Judge Frederick Pickering Cabot was the picture of perfect Boston Brahmin. Born in 1868, he was descended from one of New England’s wealthiest families.
He would become president of the Harvard Union, President of the Boston Symphony, a regular at the Union Club, no doors were closed to him. But he was probably most remembered and most beloved by generations of poor Boston children for his tireless work advocating for them in his role as judge at the Juvenile Court in the early 1900s.
Helen Howe told the story of his frugality in her book, The Gentle Americans. Cabot, she recalled, sold eggs from his farm door-to-door on Beacon Hill, even long after he had become a judge. At one symphony concert, he rose to make an announcement before the start of the program and an excited youngster in the audience blurted out: “Hey, That’s Our Egg Man.”
Cabot was highly regarded as a judge. His philosophy was that what a great many delinquent children really needed was someone to believe in them and support their growth and development. And he became the support system for many youngsters in trouble with the law right up until his death in 1932.
One child who never forgot Cabot’s kindness was Korczak Ziolkowski, known as Joseph when Cabot first met him.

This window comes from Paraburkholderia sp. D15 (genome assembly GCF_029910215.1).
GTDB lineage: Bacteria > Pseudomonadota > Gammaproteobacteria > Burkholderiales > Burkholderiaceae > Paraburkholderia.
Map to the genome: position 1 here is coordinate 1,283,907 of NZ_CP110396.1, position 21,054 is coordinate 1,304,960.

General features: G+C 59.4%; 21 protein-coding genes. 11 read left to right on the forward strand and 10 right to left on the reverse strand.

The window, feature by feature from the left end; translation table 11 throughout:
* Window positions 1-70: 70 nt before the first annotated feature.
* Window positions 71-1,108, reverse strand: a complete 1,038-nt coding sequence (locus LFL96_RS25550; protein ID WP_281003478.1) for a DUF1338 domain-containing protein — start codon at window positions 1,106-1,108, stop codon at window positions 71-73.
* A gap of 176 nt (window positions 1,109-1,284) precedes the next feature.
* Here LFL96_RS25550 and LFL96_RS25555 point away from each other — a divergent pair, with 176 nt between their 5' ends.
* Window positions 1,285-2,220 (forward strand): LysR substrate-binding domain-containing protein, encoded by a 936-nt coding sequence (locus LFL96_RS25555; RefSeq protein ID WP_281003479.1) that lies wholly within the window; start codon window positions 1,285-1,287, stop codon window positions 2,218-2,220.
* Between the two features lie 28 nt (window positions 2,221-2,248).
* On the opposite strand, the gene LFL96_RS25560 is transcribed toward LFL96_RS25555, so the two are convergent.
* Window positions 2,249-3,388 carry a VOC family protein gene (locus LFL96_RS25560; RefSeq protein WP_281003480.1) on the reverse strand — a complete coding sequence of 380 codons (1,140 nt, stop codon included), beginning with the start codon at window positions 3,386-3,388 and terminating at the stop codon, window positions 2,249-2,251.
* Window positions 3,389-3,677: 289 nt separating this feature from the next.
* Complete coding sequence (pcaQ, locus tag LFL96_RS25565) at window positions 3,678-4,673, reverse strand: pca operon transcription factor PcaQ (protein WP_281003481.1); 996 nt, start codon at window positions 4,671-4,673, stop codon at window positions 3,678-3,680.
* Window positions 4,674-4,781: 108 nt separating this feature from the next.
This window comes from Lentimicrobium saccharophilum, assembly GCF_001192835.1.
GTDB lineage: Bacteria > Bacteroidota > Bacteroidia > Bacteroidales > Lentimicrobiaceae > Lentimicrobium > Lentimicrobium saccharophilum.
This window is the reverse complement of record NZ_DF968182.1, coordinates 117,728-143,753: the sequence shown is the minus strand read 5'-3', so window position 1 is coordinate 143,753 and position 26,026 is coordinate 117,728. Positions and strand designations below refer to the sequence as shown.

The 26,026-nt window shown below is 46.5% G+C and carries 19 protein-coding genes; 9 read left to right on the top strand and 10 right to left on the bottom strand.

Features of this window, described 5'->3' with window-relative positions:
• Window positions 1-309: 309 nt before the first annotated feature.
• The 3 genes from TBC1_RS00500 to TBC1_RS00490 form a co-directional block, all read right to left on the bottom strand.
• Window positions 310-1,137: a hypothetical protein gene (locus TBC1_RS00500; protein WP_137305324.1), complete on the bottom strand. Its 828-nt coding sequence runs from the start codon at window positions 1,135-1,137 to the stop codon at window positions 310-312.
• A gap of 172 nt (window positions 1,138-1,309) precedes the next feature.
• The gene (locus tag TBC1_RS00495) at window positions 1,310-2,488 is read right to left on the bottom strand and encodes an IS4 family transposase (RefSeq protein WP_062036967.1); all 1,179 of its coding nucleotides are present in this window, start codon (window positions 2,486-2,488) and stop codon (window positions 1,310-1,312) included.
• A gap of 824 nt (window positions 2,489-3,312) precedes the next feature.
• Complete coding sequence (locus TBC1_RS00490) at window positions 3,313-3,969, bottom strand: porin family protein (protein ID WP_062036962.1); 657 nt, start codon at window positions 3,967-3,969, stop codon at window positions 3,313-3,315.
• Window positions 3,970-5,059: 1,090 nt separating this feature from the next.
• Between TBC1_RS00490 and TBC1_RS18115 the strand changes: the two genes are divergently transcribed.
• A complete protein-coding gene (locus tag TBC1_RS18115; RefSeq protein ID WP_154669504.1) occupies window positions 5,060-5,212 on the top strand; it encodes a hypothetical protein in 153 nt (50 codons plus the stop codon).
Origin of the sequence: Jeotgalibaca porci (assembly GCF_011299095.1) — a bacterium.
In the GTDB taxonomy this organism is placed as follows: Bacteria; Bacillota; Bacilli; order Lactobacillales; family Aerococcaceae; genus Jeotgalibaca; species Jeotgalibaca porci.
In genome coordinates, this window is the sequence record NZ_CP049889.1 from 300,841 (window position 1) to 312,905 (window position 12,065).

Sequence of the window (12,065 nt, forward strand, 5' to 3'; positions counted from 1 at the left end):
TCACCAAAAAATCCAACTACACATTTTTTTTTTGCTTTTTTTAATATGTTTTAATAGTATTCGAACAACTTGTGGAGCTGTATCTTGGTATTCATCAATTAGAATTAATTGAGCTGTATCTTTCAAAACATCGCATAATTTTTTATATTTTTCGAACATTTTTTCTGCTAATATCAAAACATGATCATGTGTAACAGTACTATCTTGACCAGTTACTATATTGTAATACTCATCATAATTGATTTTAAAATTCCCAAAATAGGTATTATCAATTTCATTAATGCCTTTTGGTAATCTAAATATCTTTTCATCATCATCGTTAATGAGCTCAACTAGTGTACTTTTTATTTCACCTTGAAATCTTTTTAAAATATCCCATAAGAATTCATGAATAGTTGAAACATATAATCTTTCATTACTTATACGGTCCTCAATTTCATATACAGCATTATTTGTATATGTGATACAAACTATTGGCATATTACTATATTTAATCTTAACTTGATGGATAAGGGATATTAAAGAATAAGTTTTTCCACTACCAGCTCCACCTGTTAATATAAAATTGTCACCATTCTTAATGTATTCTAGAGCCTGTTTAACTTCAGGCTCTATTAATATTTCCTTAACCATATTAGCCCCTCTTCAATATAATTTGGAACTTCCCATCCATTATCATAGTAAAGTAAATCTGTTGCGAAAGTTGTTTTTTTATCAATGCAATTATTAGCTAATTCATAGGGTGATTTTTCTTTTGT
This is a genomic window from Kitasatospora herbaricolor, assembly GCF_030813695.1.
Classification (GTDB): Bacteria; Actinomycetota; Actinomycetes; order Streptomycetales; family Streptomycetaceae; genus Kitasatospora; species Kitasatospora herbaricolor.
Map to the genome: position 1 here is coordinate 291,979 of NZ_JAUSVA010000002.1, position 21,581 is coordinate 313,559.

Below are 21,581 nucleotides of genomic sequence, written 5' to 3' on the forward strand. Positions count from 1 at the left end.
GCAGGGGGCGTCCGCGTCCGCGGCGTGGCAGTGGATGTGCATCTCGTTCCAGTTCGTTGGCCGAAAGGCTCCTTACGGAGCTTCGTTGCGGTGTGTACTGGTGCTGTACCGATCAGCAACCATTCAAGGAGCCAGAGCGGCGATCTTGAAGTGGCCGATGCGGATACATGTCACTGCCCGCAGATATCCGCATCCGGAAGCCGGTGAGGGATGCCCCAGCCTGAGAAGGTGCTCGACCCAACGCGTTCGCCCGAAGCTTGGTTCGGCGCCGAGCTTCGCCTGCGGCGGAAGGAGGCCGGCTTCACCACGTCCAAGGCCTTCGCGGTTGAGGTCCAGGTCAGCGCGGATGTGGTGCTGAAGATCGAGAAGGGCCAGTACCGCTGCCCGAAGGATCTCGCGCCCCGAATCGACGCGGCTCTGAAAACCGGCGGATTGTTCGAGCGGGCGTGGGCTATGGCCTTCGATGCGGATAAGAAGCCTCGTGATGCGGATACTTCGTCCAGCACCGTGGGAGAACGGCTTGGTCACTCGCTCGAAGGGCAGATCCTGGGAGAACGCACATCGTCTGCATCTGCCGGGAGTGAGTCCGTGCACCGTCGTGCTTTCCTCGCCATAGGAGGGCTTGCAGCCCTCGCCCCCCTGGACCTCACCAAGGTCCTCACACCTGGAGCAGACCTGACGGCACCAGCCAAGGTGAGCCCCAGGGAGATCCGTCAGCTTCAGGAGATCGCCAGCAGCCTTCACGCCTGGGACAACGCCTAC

Ziolkowski had been orphaned when his parents died in a boating accident and adopted into a foster home where he was badly mistreated. He was more of a servant than a son to his adoptive parents, and at 16 he ran away. He worked three jobs to support himself and was taken in by a soft-hearted school teacher.
As Cabot interacted with the boy, he saw the blooming talent. Ziolkowski would recall Cabot heaping praise on him for his work, and holding him up as an example to younger boys as a role model. Cabot and Ziolkowski would meet regularly for dinner, alternating between the Union Club and a local cafeteria.
The encouragement Cabot offered, Ziolkowski would later say, helped him heal his life. One of Ziolkowski’s first sculptures was of Cabot, as a tribute to the judge.
Ziolkowski would go on to become a well-established sculptor and a contributor to the carvings on Mount Rushmore. His signature work, which he began in 1948, is still in progress. When finished it will be the world’s largest sculpture of Crazy Horse, the legendary Native American warrior.
Lakota Sioux Chief Henry Standing Bear commissioned the project in 1947 as a tribute to Crazy Horse. The statue is just 17 miles from the Mount Rushmore statue of presidents Washington, Jefferson, Lincoln and Roosevelt. “I would like the white man to know the red man has great heroes, too,” Standing Bear said of the project.
Ziolkowski originally signed on for the work in the early 1940s, but delayed the start so he could volunteer for service in World War II. But upon his return, the work started, and it continues today, carried out by his children and the foundation established to see the sculpture carried to its finish.